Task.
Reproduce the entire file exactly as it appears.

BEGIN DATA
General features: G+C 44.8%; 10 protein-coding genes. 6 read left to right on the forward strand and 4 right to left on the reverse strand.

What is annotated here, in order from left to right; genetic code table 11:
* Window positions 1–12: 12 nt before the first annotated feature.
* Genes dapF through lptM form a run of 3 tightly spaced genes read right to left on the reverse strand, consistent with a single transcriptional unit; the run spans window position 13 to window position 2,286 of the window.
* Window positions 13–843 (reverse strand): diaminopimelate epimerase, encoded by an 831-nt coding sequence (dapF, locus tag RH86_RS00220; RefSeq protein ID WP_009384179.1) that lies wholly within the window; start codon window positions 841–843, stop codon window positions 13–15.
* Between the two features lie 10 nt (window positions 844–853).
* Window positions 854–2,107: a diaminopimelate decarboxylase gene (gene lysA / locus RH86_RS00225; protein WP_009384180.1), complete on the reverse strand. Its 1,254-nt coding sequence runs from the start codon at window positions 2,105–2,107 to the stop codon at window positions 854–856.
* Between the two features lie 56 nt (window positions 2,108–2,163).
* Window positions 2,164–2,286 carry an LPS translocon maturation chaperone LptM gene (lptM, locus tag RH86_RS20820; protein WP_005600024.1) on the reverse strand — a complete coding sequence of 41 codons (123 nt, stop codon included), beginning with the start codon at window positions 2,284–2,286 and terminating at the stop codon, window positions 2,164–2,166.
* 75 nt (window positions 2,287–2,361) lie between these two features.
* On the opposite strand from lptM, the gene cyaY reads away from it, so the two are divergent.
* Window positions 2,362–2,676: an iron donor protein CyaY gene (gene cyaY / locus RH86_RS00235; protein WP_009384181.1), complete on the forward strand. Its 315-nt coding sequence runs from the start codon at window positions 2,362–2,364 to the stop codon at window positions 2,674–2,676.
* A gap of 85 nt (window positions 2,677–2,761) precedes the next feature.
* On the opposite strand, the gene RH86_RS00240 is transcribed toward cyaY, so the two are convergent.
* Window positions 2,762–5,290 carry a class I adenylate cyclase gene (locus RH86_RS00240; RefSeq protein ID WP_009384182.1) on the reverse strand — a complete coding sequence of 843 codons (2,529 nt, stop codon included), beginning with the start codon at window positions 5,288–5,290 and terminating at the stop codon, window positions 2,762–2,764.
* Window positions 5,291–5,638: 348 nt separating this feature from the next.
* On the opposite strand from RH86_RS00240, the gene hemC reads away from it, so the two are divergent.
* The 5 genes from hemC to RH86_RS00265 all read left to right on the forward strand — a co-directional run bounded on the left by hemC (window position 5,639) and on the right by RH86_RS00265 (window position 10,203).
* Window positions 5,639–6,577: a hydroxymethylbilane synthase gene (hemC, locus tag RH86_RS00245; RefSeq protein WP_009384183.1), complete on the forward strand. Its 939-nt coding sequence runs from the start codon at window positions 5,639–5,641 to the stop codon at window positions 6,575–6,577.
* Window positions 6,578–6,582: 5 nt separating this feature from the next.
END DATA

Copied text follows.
General features: G+C 44.8%; 10 protein-coding genes. 6 read left to right on the forward strand and 4 right to left on the reverse strand.

What is annotated here, in order from left to right; genetic code table 11:
* Window positions 1–12: 12 nt before the first annotated feature.
* Genes dapF through lptM form a run of 3 tightly spaced genes read right to left on the reverse strand, consistent with a single transcriptional unit; the run spans window position 13 to window position 2,286 of the window.
* Window positions 13–843 (reverse strand): diaminopimelate epimerase, encoded by an 831-nt coding sequence (dapF, locus tag RH86_RS00220; RefSeq protein ID WP_009384179.1) that lies wholly within the window; start codon window positions 841–843, stop codon window positions 13–15.
* Between the two features lie 10 nt (window positions 844–853).
* Window positions 854–2,107: a diaminopimelate decarboxylase gene (gene lysA / locus RH86_RS00225; protein WP_009384180.1), complete on the reverse strand. Its 1,254-nt coding sequence runs from the start codon at window positions 2,105–2,107 to the stop codon at window positions 854–856.
* Between the two features lie 56 nt (window positions 2,108–2,163).
* Window positions 2,164–2,286 carry an LPS translocon maturation chaperone LptM gene (lptM, locus tag RH86_RS20820; protein WP_005600024.1) on the reverse strand — a complete coding sequence of 41 codons (123 nt, stop codon included), beginning with the start codon at window positions 2,284–2,286 and terminating at the stop codon, window positions 2,164–2,166.
* 75 nt (window positions 2,287–2,361) lie between these two features.
* On the opposite strand from lptM, the gene cyaY reads away from it, so the two are divergent.
* Window positions 2,362–2,676: an iron donor protein CyaY gene (gene cyaY / locus RH86_RS00235; protein WP_009384181.1), complete on the forward strand. Its 315-nt coding sequence runs from the start codon at window positions 2,362–2,364 to the stop codon at window positions 2,674–2,676.
* A gap of 85 nt (window positions 2,677–2,761) precedes the next feature.
* On the opposite strand, the gene RH86_RS00240 is transcribed toward cyaY, so the two are convergent.
* Window positions 2,762–5,290 carry a class I adenylate cyclase gene (locus RH86_RS00240; RefSeq protein ID WP_009384182.1) on the reverse strand — a complete coding sequence of 843 codons (2,529 nt, stop codon included), beginning with the start codon at window positions 5,288–5,290 and terminating at the stop codon, window positions 2,762–2,764.
* Window positions 5,291–5,638: 348 nt separating this feature from the next.
* On the opposite strand from RH86_RS00240, the gene hemC reads away from it, so the two are divergent.
* The 5 genes from hemC to RH86_RS00265 all read left to right on the forward strand — a co-directional run bounded on the left by hemC (window position 5,639) and on the right by RH86_RS00265 (window position 10,203).
* Window positions 5,639–6,577: a hydroxymethylbilane synthase gene (hemC, locus tag RH86_RS00245; RefSeq protein WP_009384183.1), complete on the forward strand. Its 939-nt coding sequence runs from the start codon at window positions 5,639–5,641 to the stop codon at window positions 6,575–6,577.
* Window positions 6,578–6,582: 5 nt separating this feature from the next.